The visualizer for the song is beautiful too. How much of a say did you have in that?
That was when I went on this surf trip with Surfrider. They put on these trips where you stay in this little cabin and just learn and get to spend time with a bunch of environmental specialists and surfers. I’ve never done anything like it. I was there for six days and brought my videographer with me and we were just like, let’s shoot the shit we do here and show these beautiful landscapes in Crescent Head in Australia and use it as the visualizer, and that’s what we did. It came out nice.
This generation seems more aware than ever before about what is going on in the world in terms of environmental woes. How do you feel about the fact that we now have artists such as yourself creating music, or 2D art or films where these concerns aren’t just glossed over? How do you think that impacts the political landscape (if at all)?
It’s amazing that people are using their platform for this, and, as you were saying, younger generations are becoming a lot more aware and a lot more scared so they want to make a difference. There are a lot more young generational talent in the music industry right now so it’s all only doing good things, and it’s all for the better. I’m excited about my generation and younger generations making such a difference.
You were in my hometown of New York in March! What is your favorite thing about performing live? Any great concert memories that stick with you?
New York is always so much fun to play. I got to stay there for a week at the start of March just to write and I hadn’t spent this much time in New York in so long because I usually just go to LA since Sydney to LA is a bit more simple, you can just zip 13 hours and then zip back. The extra six hours is a lot for me! I love it so much though, it’s great. It’s so easy to just get lost walking around the streets so I’ll just put my headphones in and go for a walk and just take it all in and try to get lost. You only can find cool places there, it’s amazing. The show was sick. There was a basketball court right across from Brooklyn Steel and I wanted to play some basketball, get some exercise. And the whole line for the show was wrapping around it so I thought that would be cool to have a little arena so the same audience from the show was just standing there and coming up to the court. It was fun, we had a little shooting contest with my poor basketball skills!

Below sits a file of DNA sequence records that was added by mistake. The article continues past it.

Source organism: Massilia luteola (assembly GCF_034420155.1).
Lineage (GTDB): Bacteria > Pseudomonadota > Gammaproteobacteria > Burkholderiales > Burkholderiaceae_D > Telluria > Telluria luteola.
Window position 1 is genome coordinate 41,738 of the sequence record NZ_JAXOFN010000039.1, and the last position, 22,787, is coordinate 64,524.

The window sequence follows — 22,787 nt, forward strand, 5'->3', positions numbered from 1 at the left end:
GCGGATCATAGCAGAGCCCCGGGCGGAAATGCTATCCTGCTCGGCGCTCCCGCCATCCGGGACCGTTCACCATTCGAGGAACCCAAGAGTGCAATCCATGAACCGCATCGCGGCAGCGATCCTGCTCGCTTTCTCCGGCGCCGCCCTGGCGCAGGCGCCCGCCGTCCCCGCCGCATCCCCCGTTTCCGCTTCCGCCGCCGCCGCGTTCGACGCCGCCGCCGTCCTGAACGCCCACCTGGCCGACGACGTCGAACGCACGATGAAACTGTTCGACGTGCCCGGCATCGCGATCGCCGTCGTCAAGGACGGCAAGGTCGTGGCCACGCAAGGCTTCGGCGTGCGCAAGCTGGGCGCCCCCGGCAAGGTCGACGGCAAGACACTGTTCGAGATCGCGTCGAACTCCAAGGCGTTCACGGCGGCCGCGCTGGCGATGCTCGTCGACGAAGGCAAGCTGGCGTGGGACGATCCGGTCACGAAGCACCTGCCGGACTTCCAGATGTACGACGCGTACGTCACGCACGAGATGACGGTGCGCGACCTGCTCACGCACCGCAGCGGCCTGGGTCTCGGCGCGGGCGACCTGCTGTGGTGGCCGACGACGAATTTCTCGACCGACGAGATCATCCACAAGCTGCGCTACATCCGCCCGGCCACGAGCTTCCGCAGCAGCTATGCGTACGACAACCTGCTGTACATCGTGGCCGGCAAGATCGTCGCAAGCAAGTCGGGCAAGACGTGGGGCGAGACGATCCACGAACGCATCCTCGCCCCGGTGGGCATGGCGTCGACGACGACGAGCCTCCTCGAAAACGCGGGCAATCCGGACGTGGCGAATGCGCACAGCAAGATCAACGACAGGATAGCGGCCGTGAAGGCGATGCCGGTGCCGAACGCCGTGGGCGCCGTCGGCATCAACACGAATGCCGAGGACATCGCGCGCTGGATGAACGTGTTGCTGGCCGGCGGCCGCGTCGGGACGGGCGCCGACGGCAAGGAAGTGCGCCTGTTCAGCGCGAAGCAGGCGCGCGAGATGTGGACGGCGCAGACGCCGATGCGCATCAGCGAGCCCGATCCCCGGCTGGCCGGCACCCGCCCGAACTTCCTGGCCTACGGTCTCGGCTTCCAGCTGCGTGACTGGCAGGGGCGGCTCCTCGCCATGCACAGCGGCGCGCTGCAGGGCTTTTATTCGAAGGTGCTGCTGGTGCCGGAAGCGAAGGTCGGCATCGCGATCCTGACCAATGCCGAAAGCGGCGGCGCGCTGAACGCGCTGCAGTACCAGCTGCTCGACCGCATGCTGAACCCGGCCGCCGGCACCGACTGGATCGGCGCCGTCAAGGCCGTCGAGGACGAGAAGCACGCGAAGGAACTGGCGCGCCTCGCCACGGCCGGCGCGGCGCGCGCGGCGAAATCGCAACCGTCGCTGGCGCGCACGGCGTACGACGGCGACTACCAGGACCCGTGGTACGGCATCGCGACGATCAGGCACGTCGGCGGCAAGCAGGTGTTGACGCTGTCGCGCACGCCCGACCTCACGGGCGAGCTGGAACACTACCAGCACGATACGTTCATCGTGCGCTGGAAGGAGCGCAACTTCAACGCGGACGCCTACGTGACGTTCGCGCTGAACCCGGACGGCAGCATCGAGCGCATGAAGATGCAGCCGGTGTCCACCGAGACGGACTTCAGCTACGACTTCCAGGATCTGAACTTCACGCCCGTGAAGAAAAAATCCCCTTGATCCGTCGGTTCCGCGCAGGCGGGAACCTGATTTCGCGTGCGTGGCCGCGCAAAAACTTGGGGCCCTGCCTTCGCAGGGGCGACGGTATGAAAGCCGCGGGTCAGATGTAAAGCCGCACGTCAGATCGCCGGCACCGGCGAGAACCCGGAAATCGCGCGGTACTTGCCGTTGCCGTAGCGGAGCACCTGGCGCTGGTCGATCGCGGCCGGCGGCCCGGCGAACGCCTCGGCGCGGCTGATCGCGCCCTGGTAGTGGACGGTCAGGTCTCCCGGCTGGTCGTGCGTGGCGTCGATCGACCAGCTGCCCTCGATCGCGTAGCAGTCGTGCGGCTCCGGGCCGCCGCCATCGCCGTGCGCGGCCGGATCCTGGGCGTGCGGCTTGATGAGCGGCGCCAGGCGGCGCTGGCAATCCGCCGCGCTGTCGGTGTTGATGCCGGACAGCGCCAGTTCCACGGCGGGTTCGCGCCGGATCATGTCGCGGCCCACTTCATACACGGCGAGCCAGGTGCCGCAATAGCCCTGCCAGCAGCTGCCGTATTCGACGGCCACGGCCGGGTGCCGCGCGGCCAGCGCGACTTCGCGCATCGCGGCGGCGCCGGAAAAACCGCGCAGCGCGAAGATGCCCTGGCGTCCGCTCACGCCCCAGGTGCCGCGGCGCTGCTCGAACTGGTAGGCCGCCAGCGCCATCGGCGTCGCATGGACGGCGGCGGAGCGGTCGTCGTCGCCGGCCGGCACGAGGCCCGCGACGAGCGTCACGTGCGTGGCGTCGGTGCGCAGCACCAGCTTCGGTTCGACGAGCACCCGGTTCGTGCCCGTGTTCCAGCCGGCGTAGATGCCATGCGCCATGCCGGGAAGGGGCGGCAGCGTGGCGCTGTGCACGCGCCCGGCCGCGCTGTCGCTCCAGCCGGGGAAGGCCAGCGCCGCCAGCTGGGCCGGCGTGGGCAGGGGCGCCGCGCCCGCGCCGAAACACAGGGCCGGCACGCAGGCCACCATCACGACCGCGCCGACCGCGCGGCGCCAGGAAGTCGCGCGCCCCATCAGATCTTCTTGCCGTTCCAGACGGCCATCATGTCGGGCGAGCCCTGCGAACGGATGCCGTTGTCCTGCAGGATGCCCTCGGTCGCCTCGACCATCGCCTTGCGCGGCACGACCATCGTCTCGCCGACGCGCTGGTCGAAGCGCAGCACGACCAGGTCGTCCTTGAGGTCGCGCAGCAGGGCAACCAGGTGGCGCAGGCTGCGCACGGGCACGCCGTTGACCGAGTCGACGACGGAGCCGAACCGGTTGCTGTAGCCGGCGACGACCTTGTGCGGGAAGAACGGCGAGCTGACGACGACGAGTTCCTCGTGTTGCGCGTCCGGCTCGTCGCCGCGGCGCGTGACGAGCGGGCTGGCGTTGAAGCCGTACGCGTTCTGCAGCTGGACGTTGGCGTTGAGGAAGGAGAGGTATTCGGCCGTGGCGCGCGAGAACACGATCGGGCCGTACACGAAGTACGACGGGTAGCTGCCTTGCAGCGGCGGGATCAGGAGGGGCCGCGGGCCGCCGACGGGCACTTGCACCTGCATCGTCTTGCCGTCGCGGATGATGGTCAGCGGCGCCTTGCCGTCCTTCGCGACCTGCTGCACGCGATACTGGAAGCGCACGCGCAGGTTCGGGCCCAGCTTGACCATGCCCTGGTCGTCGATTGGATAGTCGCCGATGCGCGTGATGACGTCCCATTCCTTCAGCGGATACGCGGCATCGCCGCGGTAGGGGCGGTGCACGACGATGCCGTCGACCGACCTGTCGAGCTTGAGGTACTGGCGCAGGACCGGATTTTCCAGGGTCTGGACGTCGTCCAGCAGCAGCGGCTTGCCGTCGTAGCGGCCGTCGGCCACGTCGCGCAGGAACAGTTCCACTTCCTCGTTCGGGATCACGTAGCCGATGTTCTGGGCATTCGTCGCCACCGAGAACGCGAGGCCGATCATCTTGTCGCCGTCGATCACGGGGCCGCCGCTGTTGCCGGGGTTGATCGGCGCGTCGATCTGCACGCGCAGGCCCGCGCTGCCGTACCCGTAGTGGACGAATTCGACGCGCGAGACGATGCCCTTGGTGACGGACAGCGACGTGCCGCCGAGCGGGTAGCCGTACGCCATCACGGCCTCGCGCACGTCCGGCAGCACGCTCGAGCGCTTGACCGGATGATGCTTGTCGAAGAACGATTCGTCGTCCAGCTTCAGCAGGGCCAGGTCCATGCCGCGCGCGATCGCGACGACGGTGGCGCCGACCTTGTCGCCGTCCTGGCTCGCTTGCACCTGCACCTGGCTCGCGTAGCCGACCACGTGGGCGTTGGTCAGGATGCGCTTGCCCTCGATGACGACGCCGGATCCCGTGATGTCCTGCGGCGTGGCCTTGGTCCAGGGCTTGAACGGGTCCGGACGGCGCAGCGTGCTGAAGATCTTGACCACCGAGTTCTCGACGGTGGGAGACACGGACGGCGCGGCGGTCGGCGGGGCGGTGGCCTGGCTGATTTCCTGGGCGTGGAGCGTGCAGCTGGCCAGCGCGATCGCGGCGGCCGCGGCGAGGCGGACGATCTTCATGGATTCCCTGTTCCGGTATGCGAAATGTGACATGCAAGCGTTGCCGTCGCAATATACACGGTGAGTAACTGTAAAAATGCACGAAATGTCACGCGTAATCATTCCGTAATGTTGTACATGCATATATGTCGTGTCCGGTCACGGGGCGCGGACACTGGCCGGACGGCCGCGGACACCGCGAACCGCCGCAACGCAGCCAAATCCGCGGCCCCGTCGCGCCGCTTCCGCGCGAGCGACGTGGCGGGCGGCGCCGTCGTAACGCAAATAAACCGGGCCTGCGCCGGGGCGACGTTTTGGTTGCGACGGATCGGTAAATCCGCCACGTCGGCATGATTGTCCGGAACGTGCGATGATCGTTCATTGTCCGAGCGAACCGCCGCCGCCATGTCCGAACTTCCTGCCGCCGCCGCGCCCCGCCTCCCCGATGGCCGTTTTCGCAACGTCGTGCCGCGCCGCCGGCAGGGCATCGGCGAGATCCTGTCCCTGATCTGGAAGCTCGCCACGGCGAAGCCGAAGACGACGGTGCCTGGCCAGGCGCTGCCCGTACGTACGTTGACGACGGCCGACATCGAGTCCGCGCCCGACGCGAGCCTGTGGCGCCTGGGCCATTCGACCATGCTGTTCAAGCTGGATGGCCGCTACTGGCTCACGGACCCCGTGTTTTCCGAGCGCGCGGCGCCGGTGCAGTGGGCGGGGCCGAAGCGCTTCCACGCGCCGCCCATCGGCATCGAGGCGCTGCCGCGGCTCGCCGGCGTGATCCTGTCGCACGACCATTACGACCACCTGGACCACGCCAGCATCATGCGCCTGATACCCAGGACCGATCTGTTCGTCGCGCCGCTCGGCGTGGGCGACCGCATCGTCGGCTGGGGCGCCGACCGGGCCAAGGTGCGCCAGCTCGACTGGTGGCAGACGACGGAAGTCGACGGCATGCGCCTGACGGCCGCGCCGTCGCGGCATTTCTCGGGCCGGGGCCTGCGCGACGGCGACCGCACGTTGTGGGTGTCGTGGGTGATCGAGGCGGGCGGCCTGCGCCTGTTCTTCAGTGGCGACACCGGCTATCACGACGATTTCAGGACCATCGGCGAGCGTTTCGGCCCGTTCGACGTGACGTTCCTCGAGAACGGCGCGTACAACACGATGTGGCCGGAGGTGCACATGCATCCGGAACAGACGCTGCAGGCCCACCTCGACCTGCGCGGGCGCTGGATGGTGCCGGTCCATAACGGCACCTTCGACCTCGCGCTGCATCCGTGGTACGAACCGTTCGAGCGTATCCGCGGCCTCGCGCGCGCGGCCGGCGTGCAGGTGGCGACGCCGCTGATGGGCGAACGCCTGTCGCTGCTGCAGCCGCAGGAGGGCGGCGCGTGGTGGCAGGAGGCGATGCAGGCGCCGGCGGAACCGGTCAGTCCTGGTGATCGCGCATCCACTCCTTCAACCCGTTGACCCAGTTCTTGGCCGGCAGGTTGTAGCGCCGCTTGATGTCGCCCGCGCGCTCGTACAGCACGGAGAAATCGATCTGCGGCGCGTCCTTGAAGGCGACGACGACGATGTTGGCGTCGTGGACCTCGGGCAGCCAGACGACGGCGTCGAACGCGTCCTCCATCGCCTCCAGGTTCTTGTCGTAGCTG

Those Shawn shows I did back in 2019 were in arenas around Australia and New Zealand and it was pretty sick because I’ve got a lot of crossover with people coming to those shows. I would see a lot of my friends there, and it was great. The difference is that arena shows feel weird because you can’t really connect with the audience, it’s so many people and you’re pretty far away. I love the shows I’ve been playing now, they still fit lots of people but I feel more connected and there’s so much history with the venues I play in. I’m excited to get back to those stages but I’m pretty happy where I am!
You’ve been working on your debut album, which will be released this year — how does it feel to be so close to this milestone?
It’s terrifying. Right now I’m doing the final writing for the album. I should have done this far earlier. I’ve delayed it so long and I feel awful for leading everyone on for like two or three years. I’ve had a lot of time to write but I’ve been locked over in LA so things are happening quicker. This week I’m going to Nashville, and I’ve got the last week of writing to do and then whatever I write is it and that’s the album! Record final vocals and produce it up and then that’s it. It’s scary but I’m excited; the closer it gets, the more excited I get. I’m very ready to have this out. I wish I could just put it out right now!
Where is your favorite place in nature?
I mean it’s gotta be in the ocean. Point break surfing, if there is any sand break, like Crescent Head or Iron Bay, that’s where I want to be.
What are you working on next?
The album, as I was saying. When I go home, I’m writing these last songs and then that’s it, then a lot of visuals for the album, get the music videos and photo shoots and album covers done. It will be nice to do it back home. I haven’t been home in so long, I miss it.